The Second Mark of Mission – 18th August 2019

This is the fourth Sunday in our series about the five Marks of Mission. … Just to remind ourselves once again, these are the 5 Marks of Mission espoused by the Church of England:

  1. To proclaim the Good News of the Kingdom.
  2. To teach, baptise and nurture believers.
  3. To respond to human need by loving service.
  4. To transform unjust structures of society, to challenge violence of every kind and pursue peace and reconciliation.
  5. To strive to safeguard the integrity of creation, and sustain and renew the life of the earth.

We have not been able to follow them in order. We started with the first but then jumped to the third and then the fifth. We are now going back to fill in the second and the fourth Marks of Mission. Over recent weeks, we have heard how interdependent these Marks are, we cannot pick and choose between them. Together they describe God’s Mission in our world and we are called to see what God is doing and to join in.

The second mark is: To teach, baptise and nurture believers.

Our call is to be a learning community. We are called to be people who continue to learn and grow throughout their journey as followers of Jesus. To be so, we need teachers. The call to be a teacher is not just for the clergy. We need many people who are able to lead discussion groups, able to preach, able to nurture new believers. It is possible that you might be being called to be such a teacher in God’s Church. If so, what are the qualifications? …………….

I guess that the first thing I want to know about someone who is going to teach me, is whether I can trust them. What is it that makes someone a good teacher? What should we expect from those who teach us?

Recently, I have been on retreat, reading various parts of the Bible.  I’d like us to think about a few of those passages this morning.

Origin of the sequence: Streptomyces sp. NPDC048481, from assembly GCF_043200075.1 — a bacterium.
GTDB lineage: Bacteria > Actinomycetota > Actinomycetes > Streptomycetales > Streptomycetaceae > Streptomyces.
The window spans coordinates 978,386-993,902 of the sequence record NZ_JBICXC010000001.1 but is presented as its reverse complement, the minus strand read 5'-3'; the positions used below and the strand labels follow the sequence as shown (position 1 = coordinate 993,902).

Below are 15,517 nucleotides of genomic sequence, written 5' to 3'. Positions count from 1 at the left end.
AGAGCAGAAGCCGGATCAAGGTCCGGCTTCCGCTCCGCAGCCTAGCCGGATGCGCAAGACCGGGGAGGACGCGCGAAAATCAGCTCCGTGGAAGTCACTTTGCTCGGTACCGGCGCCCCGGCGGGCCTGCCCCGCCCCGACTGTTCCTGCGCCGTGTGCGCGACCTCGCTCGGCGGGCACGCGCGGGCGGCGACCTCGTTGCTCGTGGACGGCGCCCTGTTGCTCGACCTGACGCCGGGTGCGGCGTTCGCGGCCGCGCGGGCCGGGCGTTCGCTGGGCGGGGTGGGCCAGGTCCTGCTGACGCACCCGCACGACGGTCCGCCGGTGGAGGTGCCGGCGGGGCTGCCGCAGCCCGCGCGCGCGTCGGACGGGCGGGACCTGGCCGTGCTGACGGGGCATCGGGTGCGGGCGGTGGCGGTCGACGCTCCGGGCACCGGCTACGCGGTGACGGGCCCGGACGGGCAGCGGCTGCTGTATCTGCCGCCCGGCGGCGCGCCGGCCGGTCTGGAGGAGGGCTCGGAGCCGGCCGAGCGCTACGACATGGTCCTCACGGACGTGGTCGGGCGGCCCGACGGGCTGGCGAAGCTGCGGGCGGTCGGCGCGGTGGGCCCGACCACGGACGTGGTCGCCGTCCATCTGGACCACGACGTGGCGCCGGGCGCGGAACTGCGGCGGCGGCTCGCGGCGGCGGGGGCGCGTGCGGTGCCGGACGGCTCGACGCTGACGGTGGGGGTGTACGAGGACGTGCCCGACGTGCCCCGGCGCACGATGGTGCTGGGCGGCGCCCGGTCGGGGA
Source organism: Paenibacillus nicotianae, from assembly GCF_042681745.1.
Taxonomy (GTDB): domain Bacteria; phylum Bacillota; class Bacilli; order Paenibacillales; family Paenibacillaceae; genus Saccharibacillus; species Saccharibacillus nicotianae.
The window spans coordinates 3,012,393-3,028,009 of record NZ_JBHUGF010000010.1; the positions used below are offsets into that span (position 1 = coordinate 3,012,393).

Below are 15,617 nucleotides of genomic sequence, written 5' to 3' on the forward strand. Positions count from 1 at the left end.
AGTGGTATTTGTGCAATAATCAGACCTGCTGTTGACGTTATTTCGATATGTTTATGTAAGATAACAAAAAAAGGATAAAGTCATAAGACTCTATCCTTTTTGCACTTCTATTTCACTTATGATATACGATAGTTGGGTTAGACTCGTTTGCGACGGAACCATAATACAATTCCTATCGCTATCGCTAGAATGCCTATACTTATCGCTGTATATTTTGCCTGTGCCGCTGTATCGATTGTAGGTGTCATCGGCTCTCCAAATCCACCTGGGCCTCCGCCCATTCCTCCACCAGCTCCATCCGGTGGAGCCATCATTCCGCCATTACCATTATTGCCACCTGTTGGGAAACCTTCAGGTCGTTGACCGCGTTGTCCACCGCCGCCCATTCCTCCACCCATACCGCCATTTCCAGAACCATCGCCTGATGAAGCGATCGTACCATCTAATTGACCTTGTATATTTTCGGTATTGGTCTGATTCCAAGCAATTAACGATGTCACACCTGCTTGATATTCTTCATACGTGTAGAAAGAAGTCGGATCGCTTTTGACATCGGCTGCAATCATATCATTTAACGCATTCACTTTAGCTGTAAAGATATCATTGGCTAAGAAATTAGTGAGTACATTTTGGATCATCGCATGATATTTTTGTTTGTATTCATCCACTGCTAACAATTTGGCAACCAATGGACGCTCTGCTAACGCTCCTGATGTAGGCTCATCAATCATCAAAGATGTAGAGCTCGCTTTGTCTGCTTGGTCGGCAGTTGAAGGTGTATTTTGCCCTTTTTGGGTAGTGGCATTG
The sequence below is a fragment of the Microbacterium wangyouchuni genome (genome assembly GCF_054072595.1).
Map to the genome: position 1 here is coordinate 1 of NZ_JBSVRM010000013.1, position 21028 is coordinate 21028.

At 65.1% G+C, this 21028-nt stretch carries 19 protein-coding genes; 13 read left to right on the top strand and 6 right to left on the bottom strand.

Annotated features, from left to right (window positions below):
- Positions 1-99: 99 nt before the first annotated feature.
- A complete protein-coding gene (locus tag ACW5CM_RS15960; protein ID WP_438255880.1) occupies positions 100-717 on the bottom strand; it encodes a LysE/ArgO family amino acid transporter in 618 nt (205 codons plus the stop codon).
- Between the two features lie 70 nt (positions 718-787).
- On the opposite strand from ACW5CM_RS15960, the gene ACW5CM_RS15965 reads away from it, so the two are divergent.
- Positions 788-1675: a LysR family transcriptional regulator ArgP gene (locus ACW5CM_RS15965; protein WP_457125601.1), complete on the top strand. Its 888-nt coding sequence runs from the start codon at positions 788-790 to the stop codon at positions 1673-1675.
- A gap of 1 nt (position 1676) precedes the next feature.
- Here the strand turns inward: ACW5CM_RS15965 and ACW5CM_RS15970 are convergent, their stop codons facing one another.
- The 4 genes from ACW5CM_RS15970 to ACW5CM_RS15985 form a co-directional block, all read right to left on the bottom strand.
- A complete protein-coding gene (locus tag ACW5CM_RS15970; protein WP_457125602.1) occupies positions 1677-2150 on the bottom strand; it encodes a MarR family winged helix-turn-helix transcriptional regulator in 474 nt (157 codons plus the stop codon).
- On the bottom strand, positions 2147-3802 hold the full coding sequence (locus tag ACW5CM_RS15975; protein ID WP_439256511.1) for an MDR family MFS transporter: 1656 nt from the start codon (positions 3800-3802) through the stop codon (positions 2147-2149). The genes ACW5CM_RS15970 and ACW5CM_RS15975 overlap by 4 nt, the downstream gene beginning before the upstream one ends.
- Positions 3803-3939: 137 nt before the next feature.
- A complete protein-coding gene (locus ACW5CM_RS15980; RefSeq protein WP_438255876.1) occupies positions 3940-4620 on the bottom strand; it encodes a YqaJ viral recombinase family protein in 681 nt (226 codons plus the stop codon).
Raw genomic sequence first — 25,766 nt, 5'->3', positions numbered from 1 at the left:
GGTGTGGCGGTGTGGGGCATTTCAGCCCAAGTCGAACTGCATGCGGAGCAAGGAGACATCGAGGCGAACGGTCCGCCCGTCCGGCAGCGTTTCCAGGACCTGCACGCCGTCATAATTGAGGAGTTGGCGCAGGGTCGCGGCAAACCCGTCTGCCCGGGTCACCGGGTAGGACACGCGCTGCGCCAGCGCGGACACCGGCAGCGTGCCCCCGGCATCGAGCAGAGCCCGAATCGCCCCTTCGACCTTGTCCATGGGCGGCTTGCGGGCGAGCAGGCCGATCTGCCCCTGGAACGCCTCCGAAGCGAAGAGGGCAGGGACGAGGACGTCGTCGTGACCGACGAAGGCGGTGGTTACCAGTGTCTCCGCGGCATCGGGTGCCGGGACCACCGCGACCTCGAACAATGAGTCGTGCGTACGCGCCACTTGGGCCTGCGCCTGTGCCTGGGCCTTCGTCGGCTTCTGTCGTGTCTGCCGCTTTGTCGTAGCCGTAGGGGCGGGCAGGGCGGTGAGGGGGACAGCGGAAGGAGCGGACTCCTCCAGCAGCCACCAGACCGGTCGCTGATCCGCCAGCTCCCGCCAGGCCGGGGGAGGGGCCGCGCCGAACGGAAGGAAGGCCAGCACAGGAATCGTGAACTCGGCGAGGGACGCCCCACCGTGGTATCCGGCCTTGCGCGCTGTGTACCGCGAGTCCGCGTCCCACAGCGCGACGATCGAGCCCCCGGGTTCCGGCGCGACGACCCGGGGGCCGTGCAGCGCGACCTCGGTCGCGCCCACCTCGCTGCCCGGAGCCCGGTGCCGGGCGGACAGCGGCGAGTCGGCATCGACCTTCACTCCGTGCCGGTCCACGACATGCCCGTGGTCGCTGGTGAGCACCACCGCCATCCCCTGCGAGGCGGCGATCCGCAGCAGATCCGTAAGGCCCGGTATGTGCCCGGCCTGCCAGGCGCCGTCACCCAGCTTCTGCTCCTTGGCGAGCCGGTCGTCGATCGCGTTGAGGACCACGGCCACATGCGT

1. James 3
  2. Jeremiah 31
  3. Isaiah 50 and Psalm 45
  4. Proverbs 8

1. James 3 

Firstly, listen to what James says in Chapter 3 of his epistle. …..

Not many of you should become teachers, my brothers and sisters, for you know that we who teach will be judged with greater strictness. For all of us make many mistakes.

He goes on to talk about the kind of wisdom that a teacher should show:

Who is wise and understanding among you? Show by your good life that your works are done with gentleness born of wisdom. The wisdom from above is first pure, then peaceable, gentle, willing to yield, full of mercy and good fruits, without a trace of partiality or hypocrisy. And a harvest of righteousness is sown in peace for those who make peace.

The call of a teacher is not to be strident or contentious. A teacher who does God’s work will be one who brings peace, who is gentle, willing to yield, full of goodness. Someone who is inclusive, someone who draws people together in faith rather than someone who is dogmatic and divisive. That is the first test of a teacher of the Christian faith.

2. Jeremiah 31

Secondly, let’s listen to Jeremiah. ……………..

The days are surely coming, says the Lord, when I will make a new covenant with the house of Israel and the house of Judah. It will not be like the covenant that I made with their ancestors when I took them by the hand to bring them out of the land of Egypt—a covenant that they broke, though I was their husband, says the Lord. But this is the covenant that I will make with the house of Israel after those days, says the Lord: I will put my law within them, and I will write it on their hearts; and I will be their God, and they shall be my people. No longer shall they teach one another, or say to each other, ‘Know the Lord’, for they shall all know me, from the least of them to the greatest, says the Lord; for I will forgive their iniquity, and remember their sin no more.

It might seem at first as though Jeremiah is saying that God’s plan is that we should all go our own way, just listen to the inner voice of our conscience and everything will be wonderful. And Jeremiah is in the wider passage talking about taking individual responsibility for our lives. He is also talking about the rebuilding of community.

I wonder whether your experience of school was a little like my experience of learning Latin or my times tables. In each case I had to be able to sing out what I had learnt in a form of chant. Do you remember? ………………………..